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Employers Beware: ERC Voluntary Disclosure Program Ends Soon

Article Highlights:

  • ERC Background.

  • TV Promoters and Marketeers.

  • IRS Programs to Withdraw Erroneous Claims.

  • ERC Voluntary Disclosure Program.

  • How to Apply for the Voluntary Disclosure Program.

  • ERC Claim Withdrawal Program.

The Employee Retention Credit (ERC) was a government-sponsored program to keep workers employed during the Covid-19 pandemic. It provided qualifying employers with a refundable credit against certain employment taxes equal to 70% (up from 50% prior to 2021) of the qualified wages that an eligible employer paid to employees after March 12, 2020, and before July 1, 2021.

If you recall a few months back, there were a flood of TV commercials claiming businesses could get a tax refund of thousands of dollars by filing for the ERC. Those commercials of course got business owners’ attention. What those ads failed to mention is that businesses must meet stringent qualifications to be eligible for the credit.

The IRS has issued several warnings urging people to carefully review the Employee Retention Credit (ERC) guidelines before trying to claim the credit as promoters continue pushing ineligible people to file.

As part of a larger effort to protect small businesses and organizations from improper refund claims, the IRS in December of 2023 introduced a New Voluntary Disclosure Program that allows employers who received questionable Employee Retention Credits (ERC) to pay them back at a discounted rate.

This new program is part of a larger effort by the IRS to stop aggressive marketing around the ERC that misled some employers into filing claims.

Interested employers must apply to the ERC Voluntary Disclosure Program. Those that the IRS accepts into the program will benefit from the following:

  • They need only repay 80% of the credit they received. Why isn’t the IRS requiring payment of 100% of the ERC the employer received? The IRS selected an 80% repayment because many of the ERC promoters charged a percentage fee, typically 20%, that they collected at the time of payment or in advance of the payment, and the recipients never received the full amount.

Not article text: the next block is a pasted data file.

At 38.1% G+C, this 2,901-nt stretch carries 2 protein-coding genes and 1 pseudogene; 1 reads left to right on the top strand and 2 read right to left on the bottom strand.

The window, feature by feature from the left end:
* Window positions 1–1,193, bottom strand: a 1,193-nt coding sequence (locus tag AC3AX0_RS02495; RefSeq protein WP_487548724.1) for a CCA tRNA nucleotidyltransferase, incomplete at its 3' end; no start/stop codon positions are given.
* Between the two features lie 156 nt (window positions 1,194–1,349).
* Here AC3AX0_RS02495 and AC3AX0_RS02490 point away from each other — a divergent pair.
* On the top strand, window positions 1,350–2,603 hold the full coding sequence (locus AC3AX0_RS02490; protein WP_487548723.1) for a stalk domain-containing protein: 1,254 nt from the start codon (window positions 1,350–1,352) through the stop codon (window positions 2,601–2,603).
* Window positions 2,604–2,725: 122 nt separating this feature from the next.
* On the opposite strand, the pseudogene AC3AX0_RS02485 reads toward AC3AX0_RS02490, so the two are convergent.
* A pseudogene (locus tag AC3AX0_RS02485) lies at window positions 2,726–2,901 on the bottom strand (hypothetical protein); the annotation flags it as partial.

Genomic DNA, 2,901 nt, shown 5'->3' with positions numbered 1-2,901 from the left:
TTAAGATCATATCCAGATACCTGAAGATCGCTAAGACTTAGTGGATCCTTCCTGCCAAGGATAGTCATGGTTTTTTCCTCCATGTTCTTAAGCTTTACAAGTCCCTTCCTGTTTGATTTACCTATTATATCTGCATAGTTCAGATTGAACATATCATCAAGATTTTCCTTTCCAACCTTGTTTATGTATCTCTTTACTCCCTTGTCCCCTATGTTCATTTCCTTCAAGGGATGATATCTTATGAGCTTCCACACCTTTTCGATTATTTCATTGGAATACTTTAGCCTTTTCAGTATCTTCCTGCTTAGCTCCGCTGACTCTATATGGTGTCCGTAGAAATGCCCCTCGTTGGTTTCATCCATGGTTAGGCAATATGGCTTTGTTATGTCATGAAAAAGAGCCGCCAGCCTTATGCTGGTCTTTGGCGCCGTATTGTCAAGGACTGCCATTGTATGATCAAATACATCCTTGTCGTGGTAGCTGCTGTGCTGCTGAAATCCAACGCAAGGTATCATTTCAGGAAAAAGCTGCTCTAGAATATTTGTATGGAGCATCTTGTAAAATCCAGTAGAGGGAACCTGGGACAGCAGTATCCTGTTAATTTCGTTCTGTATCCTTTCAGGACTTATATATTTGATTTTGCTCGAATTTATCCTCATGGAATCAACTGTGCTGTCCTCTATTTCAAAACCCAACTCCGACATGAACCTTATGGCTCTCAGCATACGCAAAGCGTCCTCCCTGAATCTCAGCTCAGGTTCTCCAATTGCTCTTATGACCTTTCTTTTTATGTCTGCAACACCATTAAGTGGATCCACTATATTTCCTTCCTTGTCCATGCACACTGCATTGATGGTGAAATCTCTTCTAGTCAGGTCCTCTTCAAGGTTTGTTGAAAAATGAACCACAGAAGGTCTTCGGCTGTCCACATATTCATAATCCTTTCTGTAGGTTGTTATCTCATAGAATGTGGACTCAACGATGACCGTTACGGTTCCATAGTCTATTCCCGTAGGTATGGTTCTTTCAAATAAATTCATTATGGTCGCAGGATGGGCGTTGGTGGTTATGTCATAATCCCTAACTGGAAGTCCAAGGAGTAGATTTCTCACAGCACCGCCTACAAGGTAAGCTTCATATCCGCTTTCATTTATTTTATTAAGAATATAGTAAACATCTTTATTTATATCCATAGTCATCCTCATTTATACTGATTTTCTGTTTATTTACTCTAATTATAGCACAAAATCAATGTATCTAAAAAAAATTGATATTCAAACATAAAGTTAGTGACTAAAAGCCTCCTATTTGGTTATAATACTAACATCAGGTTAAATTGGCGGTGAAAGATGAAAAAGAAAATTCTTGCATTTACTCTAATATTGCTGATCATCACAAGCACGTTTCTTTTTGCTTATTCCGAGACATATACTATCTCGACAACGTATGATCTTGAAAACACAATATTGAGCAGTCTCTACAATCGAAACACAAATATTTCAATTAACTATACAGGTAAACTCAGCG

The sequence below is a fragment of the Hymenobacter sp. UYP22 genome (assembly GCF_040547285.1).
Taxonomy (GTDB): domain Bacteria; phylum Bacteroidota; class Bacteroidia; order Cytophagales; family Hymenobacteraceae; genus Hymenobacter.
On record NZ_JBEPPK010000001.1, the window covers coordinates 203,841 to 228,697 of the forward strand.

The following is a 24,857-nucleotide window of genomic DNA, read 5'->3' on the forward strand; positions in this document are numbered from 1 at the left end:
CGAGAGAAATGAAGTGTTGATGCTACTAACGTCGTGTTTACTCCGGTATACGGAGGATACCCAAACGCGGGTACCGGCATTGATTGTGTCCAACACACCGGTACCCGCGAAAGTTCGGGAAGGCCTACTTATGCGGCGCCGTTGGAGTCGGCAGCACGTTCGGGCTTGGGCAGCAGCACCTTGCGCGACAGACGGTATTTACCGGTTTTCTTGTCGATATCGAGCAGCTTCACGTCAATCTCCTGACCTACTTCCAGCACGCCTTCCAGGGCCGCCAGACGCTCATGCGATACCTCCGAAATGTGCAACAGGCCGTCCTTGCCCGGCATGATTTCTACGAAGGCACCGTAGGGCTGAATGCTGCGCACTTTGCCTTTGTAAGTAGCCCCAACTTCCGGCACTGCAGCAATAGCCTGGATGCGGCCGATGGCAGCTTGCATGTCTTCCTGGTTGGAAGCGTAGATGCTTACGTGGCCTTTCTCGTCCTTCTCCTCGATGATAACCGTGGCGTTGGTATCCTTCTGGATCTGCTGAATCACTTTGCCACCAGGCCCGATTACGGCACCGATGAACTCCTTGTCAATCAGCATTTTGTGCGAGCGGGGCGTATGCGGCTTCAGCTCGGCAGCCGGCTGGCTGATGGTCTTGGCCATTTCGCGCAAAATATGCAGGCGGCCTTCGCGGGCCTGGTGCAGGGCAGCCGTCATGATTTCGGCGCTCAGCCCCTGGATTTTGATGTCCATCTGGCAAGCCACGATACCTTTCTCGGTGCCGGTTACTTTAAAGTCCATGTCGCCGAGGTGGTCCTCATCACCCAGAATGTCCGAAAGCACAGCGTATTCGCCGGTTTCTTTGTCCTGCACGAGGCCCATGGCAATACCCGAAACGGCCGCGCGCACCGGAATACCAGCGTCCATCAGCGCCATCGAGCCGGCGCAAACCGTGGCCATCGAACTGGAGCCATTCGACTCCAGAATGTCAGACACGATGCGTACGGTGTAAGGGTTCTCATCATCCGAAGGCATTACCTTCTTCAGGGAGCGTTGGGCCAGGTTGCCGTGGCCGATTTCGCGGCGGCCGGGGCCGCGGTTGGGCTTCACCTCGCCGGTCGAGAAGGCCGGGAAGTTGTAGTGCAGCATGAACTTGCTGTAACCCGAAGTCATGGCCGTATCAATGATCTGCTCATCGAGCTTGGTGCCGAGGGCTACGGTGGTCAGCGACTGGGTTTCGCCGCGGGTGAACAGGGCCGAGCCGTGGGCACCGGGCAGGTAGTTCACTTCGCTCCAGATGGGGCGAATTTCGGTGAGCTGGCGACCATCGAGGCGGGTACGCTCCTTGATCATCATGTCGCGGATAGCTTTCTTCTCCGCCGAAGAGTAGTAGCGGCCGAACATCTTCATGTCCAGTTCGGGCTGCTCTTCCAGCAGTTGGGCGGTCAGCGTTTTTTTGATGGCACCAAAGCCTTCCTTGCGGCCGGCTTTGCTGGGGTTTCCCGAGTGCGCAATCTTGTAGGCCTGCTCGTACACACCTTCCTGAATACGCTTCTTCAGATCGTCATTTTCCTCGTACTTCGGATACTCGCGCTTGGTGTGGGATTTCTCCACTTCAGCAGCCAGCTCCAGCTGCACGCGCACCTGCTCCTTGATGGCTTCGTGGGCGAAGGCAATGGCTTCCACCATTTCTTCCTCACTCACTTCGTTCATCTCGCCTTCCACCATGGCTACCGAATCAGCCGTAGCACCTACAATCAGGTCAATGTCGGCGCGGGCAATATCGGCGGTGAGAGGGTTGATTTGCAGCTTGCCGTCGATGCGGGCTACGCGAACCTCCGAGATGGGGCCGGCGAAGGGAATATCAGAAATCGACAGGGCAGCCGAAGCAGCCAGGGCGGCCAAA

• If the IRS paid interest on the employer’s ERC refund claim, the employer would not need to repay that interest.

  • Income tax returns do not need to be amended to reduce wage expense.

  • The 20% reduction is not taxable as income. 

  • Penalties and interest will not be levied on the amount of the ERC amount claimed.

  • ERC claims resolved under this program will not be subject to IRS examination.

However, applications must be submitted by March 22, 2024, and time is running out. To apply an employer must first file Form 15434, Application for Employee Retention Credit Voluntary Disclosure Program, available on IRS.gov. This form must be submitted using the IRS Document Upload Tool. Employers will be expected to repay their full ERC, minus the 20% reduction allowed through the Voluntary Disclosure Program.

Employers who are unable to repay the required 80% of the credit may be considered for an installment agreement on a case-by-case basis, pending submission and review of a Form 433-B, Collection Information Statement for Businesses, available on IRS.gov, and all required supporting documentation.

The IRS also is offering an ERC withdrawal program. Employers that have submitted an ERC claim, but have not yet received a refund, may still have an opportunity to withdraw their claim before the claim is processed. Employers can use this ERC claim withdrawal process if ALL the following apply:

  • The claim was made on an adjusted employment return (Forms 941-X, 943-X, 944-X, CT-1X).

  • The adjusted return was filed only to claim the ERC and made no other adjustments.

  • The employer wants to withdraw the entire amount of their ERC claim.

  • The IRS has not paid their claim, or the IRS has paid the claim, but the employer hasn’t cashed or deposited the refund check.

To take advantage of this new claim withdrawal procedure, taxpayers should carefully follow the special instructions at IRS.gov/withdrawmyERC.

If you have submitted an ERC claim and are concerned about its validity, or fallen victim to an ERC promoter or marketer, and would like this office to review the claim, or if you need assistance in taking advantage of the two IRS programs to get things right, please contact this office.  

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